Before I called, my Father in heaven answered my needs, working my car problem into great blessing.

23 December 2008

You're More Fun than the Snow in my Sock

Or was that, "Heidi, you're more fun in the snow than I thought!"?

Either way, quite a compliment! And either way, I steal the secrets of having fun in the snow from my mother...and from my father. As the Bible says, there is nothing new under the sun, and my insatiable delight in snow got fueled, amazingly enough, by the woman who would move to another city to escape the stuff.

Writing giant messages in the snow with my feet? Her idea, done years ago on top of a frozen lake. We kids (there was a large group of us staying in cabins) looked out after our time occupied indoors to her lovely footwriting in the smoothe, white surface.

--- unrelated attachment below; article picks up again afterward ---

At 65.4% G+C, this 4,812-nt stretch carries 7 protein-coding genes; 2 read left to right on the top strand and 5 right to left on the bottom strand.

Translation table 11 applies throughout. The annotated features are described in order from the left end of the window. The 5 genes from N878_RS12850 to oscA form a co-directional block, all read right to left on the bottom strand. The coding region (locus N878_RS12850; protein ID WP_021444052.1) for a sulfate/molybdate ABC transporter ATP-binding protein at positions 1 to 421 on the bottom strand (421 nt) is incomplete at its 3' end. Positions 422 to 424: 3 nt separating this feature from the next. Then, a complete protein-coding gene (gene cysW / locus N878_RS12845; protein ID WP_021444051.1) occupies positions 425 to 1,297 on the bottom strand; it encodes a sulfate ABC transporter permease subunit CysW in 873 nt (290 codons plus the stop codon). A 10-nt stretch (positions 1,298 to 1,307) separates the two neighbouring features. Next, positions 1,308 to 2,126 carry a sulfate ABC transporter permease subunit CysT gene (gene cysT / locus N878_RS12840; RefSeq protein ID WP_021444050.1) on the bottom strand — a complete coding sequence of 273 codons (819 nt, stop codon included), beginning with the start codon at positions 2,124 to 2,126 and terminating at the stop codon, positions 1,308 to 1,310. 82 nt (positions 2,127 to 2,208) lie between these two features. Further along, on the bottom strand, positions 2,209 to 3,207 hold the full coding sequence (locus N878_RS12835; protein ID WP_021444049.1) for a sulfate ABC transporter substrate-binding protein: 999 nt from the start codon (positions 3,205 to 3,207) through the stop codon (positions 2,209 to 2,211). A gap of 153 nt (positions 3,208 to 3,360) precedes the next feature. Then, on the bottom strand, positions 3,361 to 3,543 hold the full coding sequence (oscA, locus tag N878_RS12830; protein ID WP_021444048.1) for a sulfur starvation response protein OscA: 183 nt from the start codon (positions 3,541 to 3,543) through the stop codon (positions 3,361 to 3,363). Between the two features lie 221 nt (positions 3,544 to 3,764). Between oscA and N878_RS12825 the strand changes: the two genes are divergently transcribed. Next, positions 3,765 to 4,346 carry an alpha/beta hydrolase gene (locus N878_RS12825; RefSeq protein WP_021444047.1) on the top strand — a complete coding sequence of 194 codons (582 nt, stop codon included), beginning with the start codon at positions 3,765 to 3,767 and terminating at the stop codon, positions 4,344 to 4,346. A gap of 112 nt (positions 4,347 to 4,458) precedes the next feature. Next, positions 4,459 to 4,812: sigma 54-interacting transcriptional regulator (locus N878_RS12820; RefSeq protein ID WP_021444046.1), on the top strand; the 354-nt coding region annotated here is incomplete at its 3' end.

Making snow angels? Her idea, too. Although this is mostly a child's activity, I do believe I at least learned it from my mother.

Burying Emily Rose in the snow until only her head showed? Well, Dad inspired that idea when he buried me in sand years ago.

What a blessing it is to have not one, but two creative parents.

09 December 2008

Golden Fog

Driving three hours home, fog still blanketed the earth in late afternoon. Although it drew near the ground in places, there was not enough of it to slow the traffic. At times I could even see patches of almost-blue sky beyond it.